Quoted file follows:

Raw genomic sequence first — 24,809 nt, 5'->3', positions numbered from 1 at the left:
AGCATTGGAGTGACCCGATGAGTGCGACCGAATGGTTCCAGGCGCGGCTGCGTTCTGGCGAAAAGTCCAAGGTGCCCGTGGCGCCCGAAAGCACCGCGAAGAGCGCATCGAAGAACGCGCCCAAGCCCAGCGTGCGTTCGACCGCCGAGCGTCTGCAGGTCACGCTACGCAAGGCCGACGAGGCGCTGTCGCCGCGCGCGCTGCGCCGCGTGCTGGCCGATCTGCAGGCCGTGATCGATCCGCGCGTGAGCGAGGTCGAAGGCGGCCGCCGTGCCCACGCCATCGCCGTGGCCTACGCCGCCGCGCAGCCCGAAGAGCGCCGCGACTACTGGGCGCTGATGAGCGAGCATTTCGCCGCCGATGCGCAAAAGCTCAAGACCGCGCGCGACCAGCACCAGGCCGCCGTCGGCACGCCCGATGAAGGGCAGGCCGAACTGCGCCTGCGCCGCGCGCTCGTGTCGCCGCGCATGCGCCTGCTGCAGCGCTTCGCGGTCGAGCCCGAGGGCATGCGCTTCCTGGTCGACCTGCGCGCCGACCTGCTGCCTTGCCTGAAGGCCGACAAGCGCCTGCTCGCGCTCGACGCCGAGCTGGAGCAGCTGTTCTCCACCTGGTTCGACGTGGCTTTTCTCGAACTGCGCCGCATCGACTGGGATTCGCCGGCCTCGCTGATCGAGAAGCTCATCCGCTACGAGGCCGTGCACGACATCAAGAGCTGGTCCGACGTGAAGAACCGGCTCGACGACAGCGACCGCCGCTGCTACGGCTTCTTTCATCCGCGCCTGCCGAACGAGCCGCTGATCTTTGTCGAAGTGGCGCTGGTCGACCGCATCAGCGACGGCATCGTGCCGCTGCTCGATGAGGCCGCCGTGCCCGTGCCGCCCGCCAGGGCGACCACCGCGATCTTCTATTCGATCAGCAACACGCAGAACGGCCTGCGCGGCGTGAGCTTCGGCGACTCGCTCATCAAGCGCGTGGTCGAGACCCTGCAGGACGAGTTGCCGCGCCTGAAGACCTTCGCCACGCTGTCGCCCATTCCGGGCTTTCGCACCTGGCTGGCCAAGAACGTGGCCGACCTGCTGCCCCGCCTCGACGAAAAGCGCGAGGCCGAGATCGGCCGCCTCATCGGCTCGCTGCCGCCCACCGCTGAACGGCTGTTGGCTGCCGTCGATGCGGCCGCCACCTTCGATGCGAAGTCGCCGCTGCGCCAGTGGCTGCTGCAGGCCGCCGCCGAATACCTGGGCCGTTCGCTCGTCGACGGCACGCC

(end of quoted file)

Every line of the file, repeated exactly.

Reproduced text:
Raw genomic sequence first — 24,809 nt, 5'->3', positions numbered from 1 at the left:
AGCATTGGAGTGACCCGATGAGTGCGACCGAATGGTTCCAGGCGCGGCTGCGTTCTGGCGAAAAGTCCAAGGTGCCCGTGGCGCCCGAAAGCACCGCGAAGAGCGCATCGAAGAACGCGCCCAAGCCCAGCGTGCGTTCGACCGCCGAGCGTCTGCAGGTCACGCTACGCAAGGCCGACGAGGCGCTGTCGCCGCGCGCGCTGCGCCGCGTGCTGGCCGATCTGCAGGCCGTGATCGATCCGCGCGTGAGCGAGGTCGAAGGCGGCCGCCGTGCCCACGCCATCGCCGTGGCCTACGCCGCCGCGCAGCCCGAAGAGCGCCGCGACTACTGGGCGCTGATGAGCGAGCATTTCGCCGCCGATGCGCAAAAGCTCAAGACCGCGCGCGACCAGCACCAGGCCGCCGTCGGCACGCCCGATGAAGGGCAGGCCGAACTGCGCCTGCGCCGCGCGCTCGTGTCGCCGCGCATGCGCCTGCTGCAGCGCTTCGCGGTCGAGCCCGAGGGCATGCGCTTCCTGGTCGACCTGCGCGCCGACCTGCTGCCTTGCCTGAAGGCCGACAAGCGCCTGCTCGCGCTCGACGCCGAGCTGGAGCAGCTGTTCTCCACCTGGTTCGACGTGGCTTTTCTCGAACTGCGCCGCATCGACTGGGATTCGCCGGCCTCGCTGATCGAGAAGCTCATCCGCTACGAGGCCGTGCACGACATCAAGAGCTGGTCCGACGTGAAGAACCGGCTCGACGACAGCGACCGCCGCTGCTACGGCTTCTTTCATCCGCGCCTGCCGAACGAGCCGCTGATCTTTGTCGAAGTGGCGCTGGTCGACCGCATCAGCGACGGCATCGTGCCGCTGCTCGATGAGGCCGCCGTGCCCGTGCCGCCCGCCAGGGCGACCACCGCGATCTTCTATTCGATCAGCAACACGCAGAACGGCCTGCGCGGCGTGAGCTTCGGCGACTCGCTCATCAAGCGCGTGGTCGAGACCCTGCAGGACGAGTTGCCGCGCCTGAAGACCTTCGCCACGCTGTCGCCCATTCCGGGCTTTCGCACCTGGCTGGCCAAGAACGTGGCCGACCTGCTGCCCCGCCTCGACGAAAAGCGCGAGGCCGAGATCGGCCGCCTCATCGGCTCGCTGCCGCCCACCGCTGAACGGCTGTTGGCTGCCGTCGATGCGGCCGCCACCTTCGATGCGAAGTCGCCGCTGCGCCAGTGGCTGCTGCAGGCCGCCGCCGAATACCTGGGCCGTTCGCTCGTCGACGGCACGCC